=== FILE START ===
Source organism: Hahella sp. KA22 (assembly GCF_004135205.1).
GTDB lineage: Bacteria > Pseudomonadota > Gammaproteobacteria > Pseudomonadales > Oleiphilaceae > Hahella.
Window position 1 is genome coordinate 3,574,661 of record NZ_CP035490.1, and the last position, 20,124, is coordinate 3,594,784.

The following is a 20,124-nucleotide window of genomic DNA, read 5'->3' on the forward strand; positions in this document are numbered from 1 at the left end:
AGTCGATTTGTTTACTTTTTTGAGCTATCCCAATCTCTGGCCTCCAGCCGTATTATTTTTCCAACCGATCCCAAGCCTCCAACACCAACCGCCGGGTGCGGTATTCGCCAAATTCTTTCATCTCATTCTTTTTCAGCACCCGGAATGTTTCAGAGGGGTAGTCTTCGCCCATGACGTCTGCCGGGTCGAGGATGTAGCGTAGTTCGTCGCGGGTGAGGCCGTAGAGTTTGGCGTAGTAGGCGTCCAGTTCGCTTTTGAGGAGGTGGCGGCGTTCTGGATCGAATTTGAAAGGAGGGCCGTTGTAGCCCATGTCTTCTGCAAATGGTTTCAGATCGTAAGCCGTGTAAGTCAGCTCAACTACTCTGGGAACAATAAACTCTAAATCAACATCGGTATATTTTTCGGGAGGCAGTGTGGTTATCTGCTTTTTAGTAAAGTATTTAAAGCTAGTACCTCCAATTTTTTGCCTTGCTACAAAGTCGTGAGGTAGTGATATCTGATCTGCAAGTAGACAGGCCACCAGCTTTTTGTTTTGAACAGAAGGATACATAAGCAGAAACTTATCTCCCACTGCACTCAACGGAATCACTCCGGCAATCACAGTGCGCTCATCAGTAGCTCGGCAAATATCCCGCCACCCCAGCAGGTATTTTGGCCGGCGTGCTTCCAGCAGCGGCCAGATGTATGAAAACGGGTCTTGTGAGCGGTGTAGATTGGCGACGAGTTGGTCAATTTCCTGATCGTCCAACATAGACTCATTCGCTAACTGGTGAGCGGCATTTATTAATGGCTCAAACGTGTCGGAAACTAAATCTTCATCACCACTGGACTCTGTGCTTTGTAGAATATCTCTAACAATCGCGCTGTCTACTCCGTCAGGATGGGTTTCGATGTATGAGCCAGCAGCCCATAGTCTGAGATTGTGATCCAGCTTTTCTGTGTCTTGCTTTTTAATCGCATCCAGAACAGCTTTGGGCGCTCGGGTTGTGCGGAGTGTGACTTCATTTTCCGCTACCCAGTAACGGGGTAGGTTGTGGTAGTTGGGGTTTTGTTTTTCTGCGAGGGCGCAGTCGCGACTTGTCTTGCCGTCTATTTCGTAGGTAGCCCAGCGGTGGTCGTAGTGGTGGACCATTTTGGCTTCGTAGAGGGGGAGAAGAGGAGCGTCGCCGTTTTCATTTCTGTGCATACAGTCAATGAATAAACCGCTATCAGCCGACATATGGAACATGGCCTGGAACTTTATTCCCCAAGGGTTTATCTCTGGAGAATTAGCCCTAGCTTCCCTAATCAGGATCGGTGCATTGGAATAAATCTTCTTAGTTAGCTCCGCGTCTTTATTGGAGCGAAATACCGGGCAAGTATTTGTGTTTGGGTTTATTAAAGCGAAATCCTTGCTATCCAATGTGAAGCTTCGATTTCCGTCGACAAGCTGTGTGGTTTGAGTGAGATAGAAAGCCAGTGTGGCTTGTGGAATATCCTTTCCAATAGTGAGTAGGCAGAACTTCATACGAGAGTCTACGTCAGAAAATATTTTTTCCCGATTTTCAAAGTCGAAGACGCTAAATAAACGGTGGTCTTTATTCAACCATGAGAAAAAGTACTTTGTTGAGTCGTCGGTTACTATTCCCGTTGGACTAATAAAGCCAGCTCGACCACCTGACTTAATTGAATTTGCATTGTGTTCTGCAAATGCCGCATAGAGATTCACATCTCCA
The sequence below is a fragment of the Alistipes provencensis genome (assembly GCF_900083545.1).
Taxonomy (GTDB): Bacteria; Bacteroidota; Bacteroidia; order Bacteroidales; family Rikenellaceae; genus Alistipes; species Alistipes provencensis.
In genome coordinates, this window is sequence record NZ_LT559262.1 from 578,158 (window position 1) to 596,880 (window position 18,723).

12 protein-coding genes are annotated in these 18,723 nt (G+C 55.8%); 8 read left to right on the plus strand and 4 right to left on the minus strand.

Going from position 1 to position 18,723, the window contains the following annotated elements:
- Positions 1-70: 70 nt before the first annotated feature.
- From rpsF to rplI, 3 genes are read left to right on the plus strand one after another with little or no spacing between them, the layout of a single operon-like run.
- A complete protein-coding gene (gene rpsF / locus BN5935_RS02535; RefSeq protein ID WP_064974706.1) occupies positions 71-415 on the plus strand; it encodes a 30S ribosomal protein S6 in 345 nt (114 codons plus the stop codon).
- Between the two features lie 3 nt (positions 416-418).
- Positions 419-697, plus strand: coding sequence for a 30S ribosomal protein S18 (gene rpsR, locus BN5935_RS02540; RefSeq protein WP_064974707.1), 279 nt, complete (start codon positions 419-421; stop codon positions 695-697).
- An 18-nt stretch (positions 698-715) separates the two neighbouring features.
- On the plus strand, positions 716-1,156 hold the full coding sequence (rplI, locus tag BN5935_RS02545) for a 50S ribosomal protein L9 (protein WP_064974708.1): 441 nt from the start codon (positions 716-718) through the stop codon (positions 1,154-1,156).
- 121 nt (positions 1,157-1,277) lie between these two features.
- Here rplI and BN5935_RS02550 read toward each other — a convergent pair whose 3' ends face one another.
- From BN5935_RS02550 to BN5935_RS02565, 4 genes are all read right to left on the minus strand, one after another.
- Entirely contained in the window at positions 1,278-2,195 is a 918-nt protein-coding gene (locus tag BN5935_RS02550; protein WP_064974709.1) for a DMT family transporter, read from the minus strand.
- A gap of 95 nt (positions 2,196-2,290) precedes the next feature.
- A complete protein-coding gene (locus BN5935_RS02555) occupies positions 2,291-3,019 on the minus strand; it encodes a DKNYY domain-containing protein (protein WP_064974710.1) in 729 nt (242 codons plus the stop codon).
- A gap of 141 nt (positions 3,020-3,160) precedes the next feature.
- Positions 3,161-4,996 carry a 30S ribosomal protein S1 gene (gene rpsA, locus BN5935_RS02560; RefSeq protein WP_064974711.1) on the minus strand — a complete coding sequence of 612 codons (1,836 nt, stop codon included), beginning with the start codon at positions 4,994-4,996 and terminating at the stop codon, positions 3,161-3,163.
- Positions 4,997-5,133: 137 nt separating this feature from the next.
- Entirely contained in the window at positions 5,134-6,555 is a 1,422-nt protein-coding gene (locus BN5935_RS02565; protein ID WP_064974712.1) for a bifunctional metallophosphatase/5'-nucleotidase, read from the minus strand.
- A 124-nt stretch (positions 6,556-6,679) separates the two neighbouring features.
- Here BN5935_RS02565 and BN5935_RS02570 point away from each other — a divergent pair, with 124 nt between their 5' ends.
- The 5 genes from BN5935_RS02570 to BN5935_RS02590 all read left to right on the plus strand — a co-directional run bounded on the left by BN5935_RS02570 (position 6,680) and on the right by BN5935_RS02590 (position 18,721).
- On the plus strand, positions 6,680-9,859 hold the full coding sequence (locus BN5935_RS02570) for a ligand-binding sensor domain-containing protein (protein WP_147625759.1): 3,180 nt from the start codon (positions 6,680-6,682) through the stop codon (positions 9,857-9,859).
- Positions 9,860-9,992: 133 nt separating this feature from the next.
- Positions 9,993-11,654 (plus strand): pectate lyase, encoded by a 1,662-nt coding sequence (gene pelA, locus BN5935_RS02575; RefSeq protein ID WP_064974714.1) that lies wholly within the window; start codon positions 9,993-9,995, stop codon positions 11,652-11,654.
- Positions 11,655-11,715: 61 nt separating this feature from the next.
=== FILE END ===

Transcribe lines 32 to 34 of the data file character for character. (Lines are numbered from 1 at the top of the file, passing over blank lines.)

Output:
- Positions 9,860-9,992: 133 nt separating this feature from the next.
- Positions 9,993-11,654 (plus strand): pectate lyase, encoded by a 1,662-nt coding sequence (gene pelA, locus BN5935_RS02575; RefSeq protein ID WP_064974714.1) that lies wholly within the window; start codon positions 9,993-9,995, stop codon positions 11,652-11,654.
- Positions 11,655-11,715: 61 nt separating this feature from the next.